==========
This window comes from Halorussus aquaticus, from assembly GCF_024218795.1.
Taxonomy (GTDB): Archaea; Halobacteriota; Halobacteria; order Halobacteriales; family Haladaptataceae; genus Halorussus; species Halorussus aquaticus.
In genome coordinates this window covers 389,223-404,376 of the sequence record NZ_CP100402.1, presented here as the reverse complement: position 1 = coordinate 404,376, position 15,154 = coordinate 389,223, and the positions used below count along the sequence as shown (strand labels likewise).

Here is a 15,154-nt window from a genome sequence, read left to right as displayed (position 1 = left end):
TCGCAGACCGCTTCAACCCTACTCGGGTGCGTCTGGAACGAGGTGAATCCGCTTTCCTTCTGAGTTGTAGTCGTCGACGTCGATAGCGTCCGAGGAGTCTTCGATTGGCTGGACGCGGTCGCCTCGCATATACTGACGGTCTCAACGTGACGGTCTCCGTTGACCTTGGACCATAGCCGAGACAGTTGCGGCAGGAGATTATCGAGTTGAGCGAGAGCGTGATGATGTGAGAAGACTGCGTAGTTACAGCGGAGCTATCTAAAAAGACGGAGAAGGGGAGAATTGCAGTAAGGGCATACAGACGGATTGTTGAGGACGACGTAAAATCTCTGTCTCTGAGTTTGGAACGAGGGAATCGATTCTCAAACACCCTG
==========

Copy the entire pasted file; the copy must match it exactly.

This window comes from Halorussus aquaticus, from assembly GCF_024218795.1.
Taxonomy (GTDB): Archaea; Halobacteriota; Halobacteria; order Halobacteriales; family Haladaptataceae; genus Halorussus; species Halorussus aquaticus.
In genome coordinates this window covers 389,223-404,376 of the sequence record NZ_CP100402.1, presented here as the reverse complement: position 1 = coordinate 404,376, position 15,154 = coordinate 389,223, and the positions used below count along the sequence as shown (strand labels likewise).

Here is a 15,154-nt window from a genome sequence, read left to right as displayed (position 1 = left end):
TCGCAGACCGCTTCAACCCTACTCGGGTGCGTCTGGAACGAGGTGAATCCGCTTTCCTTCTGAGTTGTAGTCGTCGACGTCGATAGCGTCCGAGGAGTCTTCGATTGGCTGGACGCGGTCGCCTCGCATATACTGACGGTCTCAACGTGACGGTCTCCGTTGACCTTGGACCATAGCCGAGACAGTTGCGGCAGGAGATTATCGAGTTGAGCGAGAGCGTGATGATGTGAGAAGACTGCGTAGTTACAGCGGAGCTATCTAAAAAGACGGAGAAGGGGAGAATTGCAGTAAGGGCATACAGACGGATTGTTGAGGACGACGTAAAATCTCTGTCTCTGAGTTTGGAACGAGGGAATCGATTCTCAAACACCCTG